As wonderful as it was to see David doing love scenes again, this was where the movie fell a little flat for me. It pains me to say it, but there just wasn't much chemistry between Joan and Gerold. I don't know if it was the dialogue, the washed-out color processing, the water, or Johanna Wokalek's arctic portrayal, but watching them kiss made me feel a little chilly. In the book, this is the point where Joan's heart blossoms for the first time as she falls in love with her kind friend and mentor: the first man to answer her burning, fierce intellect with a passion of his own. In the brook, as Gerold kisses her, Joan's eyes fly open with a sort of puzzled, thoughtful expression, like someone who's trying gefilte fish for the first time and isn't sure she likes it.
Later on, we get another water scene with full backal nudity, but unfortunately not of Gerold. (For further research on this subject, I would refer interested readers to Better Than Sex.) To borrow a phrase from Shane Maloney, there's warmth between Joan and Gerold, but no heat. If I hadn't read the book, I wouldn't be sure exactly what it was that attracted them to each other, other than the fact that they're the only two normal adults in the entire movie.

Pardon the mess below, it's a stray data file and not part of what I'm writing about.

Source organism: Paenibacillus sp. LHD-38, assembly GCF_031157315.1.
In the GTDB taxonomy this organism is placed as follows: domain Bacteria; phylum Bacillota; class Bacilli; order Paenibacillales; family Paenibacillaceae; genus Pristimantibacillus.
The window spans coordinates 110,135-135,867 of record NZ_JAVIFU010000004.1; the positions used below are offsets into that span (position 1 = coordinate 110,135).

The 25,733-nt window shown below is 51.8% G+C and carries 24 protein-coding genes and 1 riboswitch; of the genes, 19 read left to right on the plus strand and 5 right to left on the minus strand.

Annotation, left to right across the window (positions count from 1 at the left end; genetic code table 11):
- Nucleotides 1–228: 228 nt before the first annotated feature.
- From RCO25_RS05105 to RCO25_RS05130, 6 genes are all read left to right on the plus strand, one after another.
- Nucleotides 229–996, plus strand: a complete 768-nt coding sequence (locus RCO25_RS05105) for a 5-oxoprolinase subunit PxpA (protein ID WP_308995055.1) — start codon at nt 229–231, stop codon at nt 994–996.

In adapting the book to the screen, some of the energy and momentum gets lost. There's little sense that the plot is building inexorably toward a terrible and tragic ending, and Joan's sacrifice is muted. Instead of having to make a truly painful choice between fulfilling her mind's potential and a lifetime of safe domestic happiness, she gets to have it both ways. After Joan becomes Pope, Gerold hangs around as consort, visiting her room after hours with a torch once she's finished poping for the day and is ready to knock some pontifical boots. (I still think it's absolutely freaking hilarious, by the way, that David's curriculum vitae now includes "the pope's lover"). Later, it's mentioned in passing that Joan is with child, but we don't see her trying to hide her pregnancy from the Vatican advisors. There's no running out of the throne room with dry heaves when someone mentions bacon, no visiting the Holy Chamber Pot nineteen times a day, no sudden craving for roasted lark with pickles. Maybe it was the world's easiest pregnancy, but I felt there needed to be at least a little drama to call attention to the precariousness of her situation. After all, Joan is surrounded by ambitious predators who would tear her apart if they suspected even a whiff of womanhood.